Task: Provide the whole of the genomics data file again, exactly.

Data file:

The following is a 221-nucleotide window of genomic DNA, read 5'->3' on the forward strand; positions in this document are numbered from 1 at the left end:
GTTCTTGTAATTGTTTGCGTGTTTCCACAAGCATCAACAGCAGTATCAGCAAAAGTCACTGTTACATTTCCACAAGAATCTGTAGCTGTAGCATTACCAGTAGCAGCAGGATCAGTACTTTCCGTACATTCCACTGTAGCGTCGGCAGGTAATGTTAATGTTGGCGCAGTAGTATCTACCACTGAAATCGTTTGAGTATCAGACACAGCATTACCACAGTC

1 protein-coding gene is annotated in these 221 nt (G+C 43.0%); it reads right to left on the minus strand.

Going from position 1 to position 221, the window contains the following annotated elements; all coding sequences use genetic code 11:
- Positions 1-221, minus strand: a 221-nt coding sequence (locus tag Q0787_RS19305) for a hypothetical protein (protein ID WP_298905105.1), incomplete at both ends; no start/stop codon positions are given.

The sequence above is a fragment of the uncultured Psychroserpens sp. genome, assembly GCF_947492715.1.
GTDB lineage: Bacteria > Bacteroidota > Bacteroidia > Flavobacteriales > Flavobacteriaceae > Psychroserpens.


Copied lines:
The following is a 221-nucleotide window of genomic DNA, read 5'->3' on the forward strand; positions in this document are numbered from 1 at the left end:
GTTCTTGTAATTGTTTGCGTGTTTCCACAAGCATCAACAGCAGTATCAGCAAAAGTCACTGTTACATTTCCACAAGAATCTGTAGCTGTAGCATTACCAGTAGCAGCAGGATCAGTACTTTCCGTACATTCCACTGTAGCGTCGGCAGGTAATGTTAATGTTGGCGCAGTAGTATCTACCACTGAAATCGTTTGAGTATCAGACACAGCATTACCACAGTC

1 protein-coding gene is annotated in these 221 nt (G+C 43.0%); it reads right to left on the minus strand.

Going from position 1 to position 221, the window contains the following annotated elements; all coding sequences use genetic code 11:
- Positions 1-221, minus strand: a 221-nt coding sequence (locus tag Q0787_RS19305) for a hypothetical protein (protein ID WP_298905105.1), incomplete at both ends; no start/stop codon positions are given.

The sequence above is a fragment of the uncultured Psychroserpens sp. genome, assembly GCF_947492715.1.
GTDB lineage: Bacteria > Bacteroidota > Bacteroidia > Flavobacteriales > Flavobacteriaceae > Psychroserpens.